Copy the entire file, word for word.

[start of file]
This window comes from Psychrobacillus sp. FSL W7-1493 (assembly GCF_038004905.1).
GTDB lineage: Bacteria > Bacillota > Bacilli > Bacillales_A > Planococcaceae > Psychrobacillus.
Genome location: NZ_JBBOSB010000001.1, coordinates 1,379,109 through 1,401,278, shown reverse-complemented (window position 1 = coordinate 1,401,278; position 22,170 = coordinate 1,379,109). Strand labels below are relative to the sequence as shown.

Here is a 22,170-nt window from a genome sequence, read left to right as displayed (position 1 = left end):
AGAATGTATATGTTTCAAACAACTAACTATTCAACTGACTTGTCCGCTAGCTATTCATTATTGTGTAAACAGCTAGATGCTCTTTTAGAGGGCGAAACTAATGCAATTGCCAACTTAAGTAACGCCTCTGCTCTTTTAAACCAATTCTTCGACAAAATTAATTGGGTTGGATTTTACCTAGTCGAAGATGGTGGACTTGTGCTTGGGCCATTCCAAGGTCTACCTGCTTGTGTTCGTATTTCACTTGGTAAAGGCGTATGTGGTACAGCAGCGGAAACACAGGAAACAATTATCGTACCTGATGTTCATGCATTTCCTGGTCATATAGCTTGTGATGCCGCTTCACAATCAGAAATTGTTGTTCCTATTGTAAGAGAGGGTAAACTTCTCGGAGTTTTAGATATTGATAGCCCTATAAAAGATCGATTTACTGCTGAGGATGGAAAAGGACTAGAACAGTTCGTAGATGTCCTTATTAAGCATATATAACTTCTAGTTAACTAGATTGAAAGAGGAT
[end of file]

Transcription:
This window comes from Psychrobacillus sp. FSL W7-1493 (assembly GCF_038004905.1).
GTDB lineage: Bacteria > Bacillota > Bacilli > Bacillales_A > Planococcaceae > Psychrobacillus.
Genome location: NZ_JBBOSB010000001.1, coordinates 1,379,109 through 1,401,278, shown reverse-complemented (window position 1 = coordinate 1,401,278; position 22,170 = coordinate 1,379,109). Strand labels below are relative to the sequence as shown.

Here is a 22,170-nt window from a genome sequence, read left to right as displayed (position 1 = left end):
AGAATGTATATGTTTCAAACAACTAACTATTCAACTGACTTGTCCGCTAGCTATTCATTATTGTGTAAACAGCTAGATGCTCTTTTAGAGGGCGAAACTAATGCAATTGCCAACTTAAGTAACGCCTCTGCTCTTTTAAACCAATTCTTCGACAAAATTAATTGGGTTGGATTTTACCTAGTCGAAGATGGTGGACTTGTGCTTGGGCCATTCCAAGGTCTACCTGCTTGTGTTCGTATTTCACTTGGTAAAGGCGTATGTGGTACAGCAGCGGAAACACAGGAAACAATTATCGTACCTGATGTTCATGCATTTCCTGGTCATATAGCTTGTGATGCCGCTTCACAATCAGAAATTGTTGTTCCTATTGTAAGAGAGGGTAAACTTCTCGGAGTTTTAGATATTGATAGCCCTATAAAAGATCGATTTACTGCTGAGGATGGAAAAGGACTAGAACAGTTCGTAGATGTCCTTATTAAGCATATATAACTTCTAGTTAACTAGATTGAAAGAGGAT